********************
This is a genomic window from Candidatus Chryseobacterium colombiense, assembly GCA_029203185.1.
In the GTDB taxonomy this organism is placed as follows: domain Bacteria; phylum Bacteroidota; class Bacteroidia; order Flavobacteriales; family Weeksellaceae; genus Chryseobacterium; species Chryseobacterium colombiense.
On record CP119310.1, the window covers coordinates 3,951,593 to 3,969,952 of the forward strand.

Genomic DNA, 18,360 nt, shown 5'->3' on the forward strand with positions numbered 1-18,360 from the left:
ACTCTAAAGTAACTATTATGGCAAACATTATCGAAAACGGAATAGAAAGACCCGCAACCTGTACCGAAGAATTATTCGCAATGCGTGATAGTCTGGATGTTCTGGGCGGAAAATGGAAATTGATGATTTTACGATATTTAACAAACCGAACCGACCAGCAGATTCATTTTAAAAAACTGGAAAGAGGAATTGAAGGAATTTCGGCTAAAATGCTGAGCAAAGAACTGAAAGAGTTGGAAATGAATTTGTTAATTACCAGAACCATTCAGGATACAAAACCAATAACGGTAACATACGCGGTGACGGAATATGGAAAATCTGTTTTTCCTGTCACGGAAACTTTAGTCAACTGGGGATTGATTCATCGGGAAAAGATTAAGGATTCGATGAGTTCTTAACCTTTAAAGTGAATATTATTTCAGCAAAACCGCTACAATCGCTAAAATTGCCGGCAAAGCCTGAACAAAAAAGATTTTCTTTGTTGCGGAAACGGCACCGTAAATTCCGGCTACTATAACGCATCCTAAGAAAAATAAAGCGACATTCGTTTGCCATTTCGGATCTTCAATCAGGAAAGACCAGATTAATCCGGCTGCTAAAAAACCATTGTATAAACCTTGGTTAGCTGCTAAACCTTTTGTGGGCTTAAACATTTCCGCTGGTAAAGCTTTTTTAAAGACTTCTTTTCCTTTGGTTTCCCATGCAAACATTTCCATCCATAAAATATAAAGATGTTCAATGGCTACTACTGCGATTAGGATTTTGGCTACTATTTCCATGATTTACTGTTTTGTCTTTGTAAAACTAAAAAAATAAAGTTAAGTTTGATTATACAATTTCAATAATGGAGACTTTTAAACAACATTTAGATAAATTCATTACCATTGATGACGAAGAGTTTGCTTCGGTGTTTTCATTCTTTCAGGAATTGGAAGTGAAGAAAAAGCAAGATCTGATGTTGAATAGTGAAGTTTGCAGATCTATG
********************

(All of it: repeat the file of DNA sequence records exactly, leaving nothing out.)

This is a genomic window from Candidatus Chryseobacterium colombiense, assembly GCA_029203185.1.
In the GTDB taxonomy this organism is placed as follows: domain Bacteria; phylum Bacteroidota; class Bacteroidia; order Flavobacteriales; family Weeksellaceae; genus Chryseobacterium; species Chryseobacterium colombiense.
On record CP119310.1, the window covers coordinates 3,951,593 to 3,969,952 of the forward strand.

Genomic DNA, 18,360 nt, shown 5'->3' on the forward strand with positions numbered 1-18,360 from the left:
ACTCTAAAGTAACTATTATGGCAAACATTATCGAAAACGGAATAGAAAGACCCGCAACCTGTACCGAAGAATTATTCGCAATGCGTGATAGTCTGGATGTTCTGGGCGGAAAATGGAAATTGATGATTTTACGATATTTAACAAACCGAACCGACCAGCAGATTCATTTTAAAAAACTGGAAAGAGGAATTGAAGGAATTTCGGCTAAAATGCTGAGCAAAGAACTGAAAGAGTTGGAAATGAATTTGTTAATTACCAGAACCATTCAGGATACAAAACCAATAACGGTAACATACGCGGTGACGGAATATGGAAAATCTGTTTTTCCTGTCACGGAAACTTTAGTCAACTGGGGATTGATTCATCGGGAAAAGATTAAGGATTCGATGAGTTCTTAACCTTTAAAGTGAATATTATTTCAGCAAAACCGCTACAATCGCTAAAATTGCCGGCAAAGCCTGAACAAAAAAGATTTTCTTTGTTGCGGAAACGGCACCGTAAATTCCGGCTACTATAACGCATCCTAAGAAAAATAAAGCGACATTCGTTTGCCATTTCGGATCTTCAATCAGGAAAGACCAGATTAATCCGGCTGCTAAAAAACCATTGTATAAACCTTGGTTAGCTGCTAAACCTTTTGTGGGCTTAAACATTTCCGCTGGTAAAGCTTTTTTAAAGACTTCTTTTCCTTTGGTTTCCCATGCAAACATTTCCATCCATAAAATATAAAGATGTTCAATGGCTACTACTGCGATTAGGATTTTGGCTACTATTTCCATGATTTACTGTTTTGTCTTTGTAAAACTAAAAAAATAAAGTTAAGTTTGATTATACAATTTCAATAATGGAGACTTTTAAACAACATTTAGATAAATTCATTACCATTGATGACGAAGAGTTTGCTTCGGTGTTTTCATTCTTTCAGGAATTGGAAGTGAAGAAAAAGCAAGATCTGATGTTGAATAGTGAAGTTTGCAGATCTATG